1. Domain authority
  2. Page authority
  3. Rank Moz
  4. Moz Trust
  5. Citation stream
  6. Trust flow
  7. Social signals
  8. Domain age
  9. Website content
  10. Page Rank (almost devalued)

By checking each of these 10 settings, you will be able to determine if the website has authority or if it is just generating worthless content or spam.

Once you have analyzed the website, check the anchor text of each link and note where it is: the spam anchor text will be less marked and have exact matching keywords, and you will want to avoid them. Site wide links (which run throughout the website) unless they are useful to site visitors.

Then rank all of your backlinks as “good” or “bad” in your spreadsheet.

Contact the Webmaster

Contacting the webmaster to ask them to remove a bad backlink pointing to your site is by far the most important step in the Google Penguin recovery process.

You need to create an email template that easily sends emails to webmasters you contact. Below is a quick email template that you can use or modify to suit your specific situation.


I hope you are well.

I’m trying to remove some backlinks pointing to my website, [INSERT YOUR URL HERE]. I would really appreciate your help in removing this link. Here’s the info …

Your website links to my website here: [LINK TO THE PAGE WHERE THE BAD LINK EXISTS]

It points to this URL on my website: [INSERT THE URL THE BAD LINK IS POINTING TO]

And it uses this anchor text: [INSERT ANCHOR TEXT HERE]

If you could please send a confirmation note letting me know the link has been removed I would really appreciate it.

Thanks in advance! I hope to have some news soon.

Best wishes,


Google appreciates when you do this hard work because doing it shows that you care about your website and would do what needs to be done to make it successful.

After submitting the first delete request, wait a week or two to submit it again. Wait a month to see webmaster responses and update your spreadsheet noting who removed your backlinks.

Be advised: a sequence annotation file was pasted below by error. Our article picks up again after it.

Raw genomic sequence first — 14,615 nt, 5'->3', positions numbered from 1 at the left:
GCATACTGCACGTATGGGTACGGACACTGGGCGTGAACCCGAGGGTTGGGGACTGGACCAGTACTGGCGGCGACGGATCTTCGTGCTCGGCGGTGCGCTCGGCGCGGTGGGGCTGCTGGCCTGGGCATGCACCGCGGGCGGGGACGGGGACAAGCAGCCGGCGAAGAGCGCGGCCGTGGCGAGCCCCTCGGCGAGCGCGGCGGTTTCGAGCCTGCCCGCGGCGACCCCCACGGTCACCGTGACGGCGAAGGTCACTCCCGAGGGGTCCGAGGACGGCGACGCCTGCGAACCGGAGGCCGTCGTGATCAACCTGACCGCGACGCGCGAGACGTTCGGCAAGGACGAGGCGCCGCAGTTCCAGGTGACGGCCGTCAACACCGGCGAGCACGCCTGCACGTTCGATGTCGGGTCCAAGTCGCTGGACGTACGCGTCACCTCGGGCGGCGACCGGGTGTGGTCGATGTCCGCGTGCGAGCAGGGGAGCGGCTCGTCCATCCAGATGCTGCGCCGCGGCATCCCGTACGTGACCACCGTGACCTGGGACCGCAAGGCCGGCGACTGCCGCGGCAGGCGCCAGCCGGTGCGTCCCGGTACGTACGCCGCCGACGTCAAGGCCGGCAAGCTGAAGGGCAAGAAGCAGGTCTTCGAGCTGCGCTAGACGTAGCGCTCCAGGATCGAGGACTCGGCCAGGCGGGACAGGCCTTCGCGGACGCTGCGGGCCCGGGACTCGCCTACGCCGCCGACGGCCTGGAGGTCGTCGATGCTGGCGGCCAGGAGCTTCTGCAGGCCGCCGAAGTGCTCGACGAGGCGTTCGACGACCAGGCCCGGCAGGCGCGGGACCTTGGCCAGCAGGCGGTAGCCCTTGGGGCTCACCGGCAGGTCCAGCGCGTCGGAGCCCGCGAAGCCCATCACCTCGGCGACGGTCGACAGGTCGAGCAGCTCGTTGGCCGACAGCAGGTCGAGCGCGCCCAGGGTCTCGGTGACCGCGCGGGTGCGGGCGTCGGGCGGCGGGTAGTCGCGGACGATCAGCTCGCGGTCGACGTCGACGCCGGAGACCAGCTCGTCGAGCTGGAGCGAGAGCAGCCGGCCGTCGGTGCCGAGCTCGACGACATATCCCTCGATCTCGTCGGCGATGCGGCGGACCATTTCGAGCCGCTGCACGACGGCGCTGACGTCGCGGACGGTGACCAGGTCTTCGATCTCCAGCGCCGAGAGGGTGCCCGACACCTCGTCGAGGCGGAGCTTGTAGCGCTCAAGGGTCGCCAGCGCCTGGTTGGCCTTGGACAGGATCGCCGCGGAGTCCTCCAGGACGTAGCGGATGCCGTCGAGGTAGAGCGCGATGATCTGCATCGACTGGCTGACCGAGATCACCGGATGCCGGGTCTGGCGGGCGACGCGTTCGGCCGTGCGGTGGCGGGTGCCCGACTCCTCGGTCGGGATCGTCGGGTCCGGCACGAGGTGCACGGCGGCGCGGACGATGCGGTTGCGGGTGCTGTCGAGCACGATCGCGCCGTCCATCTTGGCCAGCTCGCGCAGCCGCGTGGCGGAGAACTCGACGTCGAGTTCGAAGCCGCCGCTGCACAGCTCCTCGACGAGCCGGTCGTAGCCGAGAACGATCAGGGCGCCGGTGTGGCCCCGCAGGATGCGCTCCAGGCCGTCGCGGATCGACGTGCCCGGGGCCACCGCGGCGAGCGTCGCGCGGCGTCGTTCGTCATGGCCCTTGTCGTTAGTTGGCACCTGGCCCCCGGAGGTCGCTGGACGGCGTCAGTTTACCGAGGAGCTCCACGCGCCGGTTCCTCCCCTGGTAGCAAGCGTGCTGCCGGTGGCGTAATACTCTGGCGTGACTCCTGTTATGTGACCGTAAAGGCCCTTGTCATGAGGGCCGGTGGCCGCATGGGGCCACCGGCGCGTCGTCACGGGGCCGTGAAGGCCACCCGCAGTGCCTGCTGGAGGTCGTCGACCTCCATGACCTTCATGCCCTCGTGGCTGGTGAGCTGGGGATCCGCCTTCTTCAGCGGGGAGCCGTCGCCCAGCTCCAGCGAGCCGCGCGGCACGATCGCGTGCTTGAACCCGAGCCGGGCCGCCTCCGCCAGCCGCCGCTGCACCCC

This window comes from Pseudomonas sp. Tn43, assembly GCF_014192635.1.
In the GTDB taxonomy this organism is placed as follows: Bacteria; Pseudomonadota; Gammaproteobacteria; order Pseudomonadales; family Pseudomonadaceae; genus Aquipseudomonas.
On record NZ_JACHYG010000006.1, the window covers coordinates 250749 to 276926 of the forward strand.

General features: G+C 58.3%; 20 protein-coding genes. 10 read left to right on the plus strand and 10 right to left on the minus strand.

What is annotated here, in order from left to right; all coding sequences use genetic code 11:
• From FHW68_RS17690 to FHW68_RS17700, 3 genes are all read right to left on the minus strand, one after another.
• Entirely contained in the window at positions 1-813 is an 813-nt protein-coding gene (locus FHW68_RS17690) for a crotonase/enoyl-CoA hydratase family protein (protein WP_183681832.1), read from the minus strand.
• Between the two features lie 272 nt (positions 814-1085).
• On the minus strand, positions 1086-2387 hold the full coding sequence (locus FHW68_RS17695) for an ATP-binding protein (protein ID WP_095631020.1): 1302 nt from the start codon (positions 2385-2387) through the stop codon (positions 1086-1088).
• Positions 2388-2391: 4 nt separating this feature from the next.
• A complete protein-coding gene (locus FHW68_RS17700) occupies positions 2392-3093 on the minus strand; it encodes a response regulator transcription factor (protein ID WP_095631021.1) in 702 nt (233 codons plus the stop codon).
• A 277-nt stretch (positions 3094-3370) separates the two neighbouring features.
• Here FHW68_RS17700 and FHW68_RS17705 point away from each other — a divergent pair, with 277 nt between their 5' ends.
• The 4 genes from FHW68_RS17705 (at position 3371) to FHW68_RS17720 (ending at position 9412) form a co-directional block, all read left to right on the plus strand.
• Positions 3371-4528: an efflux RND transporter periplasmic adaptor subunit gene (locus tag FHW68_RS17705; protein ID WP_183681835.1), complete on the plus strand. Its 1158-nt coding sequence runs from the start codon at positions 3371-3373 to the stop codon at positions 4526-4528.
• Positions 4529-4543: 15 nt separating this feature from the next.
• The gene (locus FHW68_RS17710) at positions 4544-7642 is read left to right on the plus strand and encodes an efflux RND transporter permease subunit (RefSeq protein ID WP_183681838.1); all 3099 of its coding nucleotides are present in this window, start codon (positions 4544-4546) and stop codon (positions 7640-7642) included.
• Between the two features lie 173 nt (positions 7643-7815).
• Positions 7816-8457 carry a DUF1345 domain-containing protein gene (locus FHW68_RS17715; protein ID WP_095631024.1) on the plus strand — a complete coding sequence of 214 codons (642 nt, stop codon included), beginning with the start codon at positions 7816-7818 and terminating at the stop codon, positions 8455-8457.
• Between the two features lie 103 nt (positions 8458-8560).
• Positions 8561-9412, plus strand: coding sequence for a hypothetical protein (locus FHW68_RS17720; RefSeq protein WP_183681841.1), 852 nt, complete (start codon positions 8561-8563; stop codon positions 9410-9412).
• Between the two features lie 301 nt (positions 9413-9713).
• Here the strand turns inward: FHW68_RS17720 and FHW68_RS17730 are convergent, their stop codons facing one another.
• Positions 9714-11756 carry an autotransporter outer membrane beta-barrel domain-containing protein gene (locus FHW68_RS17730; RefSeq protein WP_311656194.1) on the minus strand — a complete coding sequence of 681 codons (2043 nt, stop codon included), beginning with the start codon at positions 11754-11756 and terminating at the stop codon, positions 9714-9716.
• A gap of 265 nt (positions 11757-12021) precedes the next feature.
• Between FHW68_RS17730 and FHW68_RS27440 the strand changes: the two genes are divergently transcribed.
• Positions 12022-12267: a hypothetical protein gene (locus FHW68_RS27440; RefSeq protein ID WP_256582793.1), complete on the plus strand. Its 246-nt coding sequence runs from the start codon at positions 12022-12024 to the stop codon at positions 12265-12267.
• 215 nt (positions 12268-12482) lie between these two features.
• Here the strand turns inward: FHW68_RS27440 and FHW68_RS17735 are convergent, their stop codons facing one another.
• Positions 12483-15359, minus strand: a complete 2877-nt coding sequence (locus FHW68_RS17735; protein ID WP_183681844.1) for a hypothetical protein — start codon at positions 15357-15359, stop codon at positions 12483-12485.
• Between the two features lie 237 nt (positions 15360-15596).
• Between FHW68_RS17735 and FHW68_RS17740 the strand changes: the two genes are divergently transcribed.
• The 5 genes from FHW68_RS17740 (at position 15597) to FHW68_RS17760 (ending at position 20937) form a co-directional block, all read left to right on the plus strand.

It is common for people to skip this step of contacting webmasters and go straight to the next step. But it will probably not be of benefit to anyone. To revoke a Penguin penalty, it is essential to contact the webmasters.

Create a disallowance sheet

When you contact webmasters to remove backlinks, some of them probably won’t respond. And there may also be no clear way to contact them. But since these links are potentially dangerous for your ranking, Google helps you to Disallowance Tool.

In this situation, you can easily put all the backlinks or domain names in a disclaimer sheet (.txt file) and submit it to the Google Webmaster tool. It is suggested that you only use this tool as a last resort to remove potentially harmful links and only after contacting webmasters to request removal.

Submit a request for reconsideration

Last but not least, you will need to send a review request to Google. This is only possible if you have found a “Manual action” message in your Webmaster tool. Via the “Request a review” link, submit a review request that includes the public URL of your link rating worksheet.

If you have correctly ranked all the backlinks and honestly followed the steps above from the Google Penguin Penalty Recovery Guide, then good news will likely be sent from Google within 2-3 weeks. Good luck!